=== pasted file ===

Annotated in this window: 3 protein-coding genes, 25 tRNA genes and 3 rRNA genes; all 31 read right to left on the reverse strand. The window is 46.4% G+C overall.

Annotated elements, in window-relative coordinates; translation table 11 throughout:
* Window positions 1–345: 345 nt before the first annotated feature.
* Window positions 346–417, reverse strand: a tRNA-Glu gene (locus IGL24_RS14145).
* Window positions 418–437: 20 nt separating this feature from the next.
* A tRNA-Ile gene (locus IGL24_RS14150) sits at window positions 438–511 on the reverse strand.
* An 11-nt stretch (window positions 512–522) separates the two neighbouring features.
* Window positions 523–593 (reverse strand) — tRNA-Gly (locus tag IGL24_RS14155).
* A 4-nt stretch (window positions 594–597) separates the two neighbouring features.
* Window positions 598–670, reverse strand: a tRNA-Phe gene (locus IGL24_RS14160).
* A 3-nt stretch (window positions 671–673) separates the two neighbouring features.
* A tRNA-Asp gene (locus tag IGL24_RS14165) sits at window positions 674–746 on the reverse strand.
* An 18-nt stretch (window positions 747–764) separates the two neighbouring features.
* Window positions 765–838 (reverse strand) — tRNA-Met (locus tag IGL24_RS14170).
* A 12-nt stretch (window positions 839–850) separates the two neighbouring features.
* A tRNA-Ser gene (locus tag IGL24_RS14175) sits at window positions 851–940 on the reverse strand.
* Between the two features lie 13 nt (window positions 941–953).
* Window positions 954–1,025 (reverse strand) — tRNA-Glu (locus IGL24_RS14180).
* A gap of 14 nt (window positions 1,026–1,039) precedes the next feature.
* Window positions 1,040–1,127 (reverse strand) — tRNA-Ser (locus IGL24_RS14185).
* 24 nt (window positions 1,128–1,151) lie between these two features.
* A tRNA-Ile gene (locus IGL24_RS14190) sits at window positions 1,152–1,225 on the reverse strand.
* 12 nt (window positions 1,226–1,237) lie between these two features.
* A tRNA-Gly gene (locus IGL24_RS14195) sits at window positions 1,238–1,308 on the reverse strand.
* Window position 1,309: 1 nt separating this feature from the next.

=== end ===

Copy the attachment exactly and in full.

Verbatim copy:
Annotated in this window: 3 protein-coding genes, 25 tRNA genes and 3 rRNA genes; all 31 read right to left on the reverse strand. The window is 46.4% G+C overall.

Annotated elements, in window-relative coordinates; translation table 11 throughout:
* Window positions 1–345: 345 nt before the first annotated feature.
* Window positions 346–417, reverse strand: a tRNA-Glu gene (locus IGL24_RS14145).
* Window positions 418–437: 20 nt separating this feature from the next.
* A tRNA-Ile gene (locus IGL24_RS14150) sits at window positions 438–511 on the reverse strand.
* An 11-nt stretch (window positions 512–522) separates the two neighbouring features.
* Window positions 523–593 (reverse strand) — tRNA-Gly (locus tag IGL24_RS14155).
* A 4-nt stretch (window positions 594–597) separates the two neighbouring features.
* Window positions 598–670, reverse strand: a tRNA-Phe gene (locus IGL24_RS14160).
* A 3-nt stretch (window positions 671–673) separates the two neighbouring features.
* A tRNA-Asp gene (locus tag IGL24_RS14165) sits at window positions 674–746 on the reverse strand.
* An 18-nt stretch (window positions 747–764) separates the two neighbouring features.
* Window positions 765–838 (reverse strand) — tRNA-Met (locus tag IGL24_RS14170).
* A 12-nt stretch (window positions 839–850) separates the two neighbouring features.
* A tRNA-Ser gene (locus tag IGL24_RS14175) sits at window positions 851–940 on the reverse strand.
* Between the two features lie 13 nt (window positions 941–953).
* Window positions 954–1,025 (reverse strand) — tRNA-Glu (locus IGL24_RS14180).
* A gap of 14 nt (window positions 1,026–1,039) precedes the next feature.
* Window positions 1,040–1,127 (reverse strand) — tRNA-Ser (locus IGL24_RS14185).
* 24 nt (window positions 1,128–1,151) lie between these two features.
* A tRNA-Ile gene (locus IGL24_RS14190) sits at window positions 1,152–1,225 on the reverse strand.
* 12 nt (window positions 1,226–1,237) lie between these two features.
* A tRNA-Gly gene (locus IGL24_RS14195) sits at window positions 1,238–1,308 on the reverse strand.
* Window position 1,309: 1 nt separating this feature from the next.